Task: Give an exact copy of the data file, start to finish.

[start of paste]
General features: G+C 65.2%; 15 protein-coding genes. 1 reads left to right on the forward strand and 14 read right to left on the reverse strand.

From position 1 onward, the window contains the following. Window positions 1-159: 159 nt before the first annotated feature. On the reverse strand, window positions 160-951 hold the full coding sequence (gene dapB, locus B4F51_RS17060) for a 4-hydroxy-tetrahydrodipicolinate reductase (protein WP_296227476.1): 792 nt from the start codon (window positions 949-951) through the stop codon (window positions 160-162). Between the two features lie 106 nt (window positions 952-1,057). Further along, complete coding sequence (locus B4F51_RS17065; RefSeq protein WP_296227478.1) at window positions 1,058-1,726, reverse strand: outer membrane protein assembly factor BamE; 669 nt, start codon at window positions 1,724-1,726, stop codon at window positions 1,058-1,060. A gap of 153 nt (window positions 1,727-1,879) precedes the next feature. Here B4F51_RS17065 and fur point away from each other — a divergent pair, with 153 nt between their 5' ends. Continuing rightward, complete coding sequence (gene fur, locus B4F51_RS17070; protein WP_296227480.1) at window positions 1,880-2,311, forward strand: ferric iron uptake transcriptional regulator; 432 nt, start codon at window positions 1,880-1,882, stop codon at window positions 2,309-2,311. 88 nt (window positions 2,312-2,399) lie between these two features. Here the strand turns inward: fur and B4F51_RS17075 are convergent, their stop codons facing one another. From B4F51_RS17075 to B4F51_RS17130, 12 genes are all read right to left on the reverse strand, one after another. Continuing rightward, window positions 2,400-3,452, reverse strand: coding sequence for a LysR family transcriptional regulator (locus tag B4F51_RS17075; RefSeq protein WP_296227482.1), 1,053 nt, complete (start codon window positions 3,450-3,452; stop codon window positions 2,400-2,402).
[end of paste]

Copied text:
General features: G+C 65.2%; 15 protein-coding genes. 1 reads left to right on the forward strand and 14 read right to left on the reverse strand.

From position 1 onward, the window contains the following. Window positions 1-159: 159 nt before the first annotated feature. On the reverse strand, window positions 160-951 hold the full coding sequence (gene dapB, locus B4F51_RS17060) for a 4-hydroxy-tetrahydrodipicolinate reductase (protein WP_296227476.1): 792 nt from the start codon (window positions 949-951) through the stop codon (window positions 160-162). Between the two features lie 106 nt (window positions 952-1,057). Further along, complete coding sequence (locus B4F51_RS17065; RefSeq protein WP_296227478.1) at window positions 1,058-1,726, reverse strand: outer membrane protein assembly factor BamE; 669 nt, start codon at window positions 1,724-1,726, stop codon at window positions 1,058-1,060. A gap of 153 nt (window positions 1,727-1,879) precedes the next feature. Here B4F51_RS17065 and fur point away from each other — a divergent pair, with 153 nt between their 5' ends. Continuing rightward, complete coding sequence (gene fur, locus B4F51_RS17070; protein WP_296227480.1) at window positions 1,880-2,311, forward strand: ferric iron uptake transcriptional regulator; 432 nt, start codon at window positions 1,880-1,882, stop codon at window positions 2,309-2,311. 88 nt (window positions 2,312-2,399) lie between these two features. Here the strand turns inward: fur and B4F51_RS17075 are convergent, their stop codons facing one another. From B4F51_RS17075 to B4F51_RS17130, 12 genes are all read right to left on the reverse strand, one after another. Continuing rightward, window positions 2,400-3,452, reverse strand: coding sequence for a LysR family transcriptional regulator (locus tag B4F51_RS17075; RefSeq protein WP_296227482.1), 1,053 nt, complete (start codon window positions 3,450-3,452; stop codon window positions 2,400-2,402).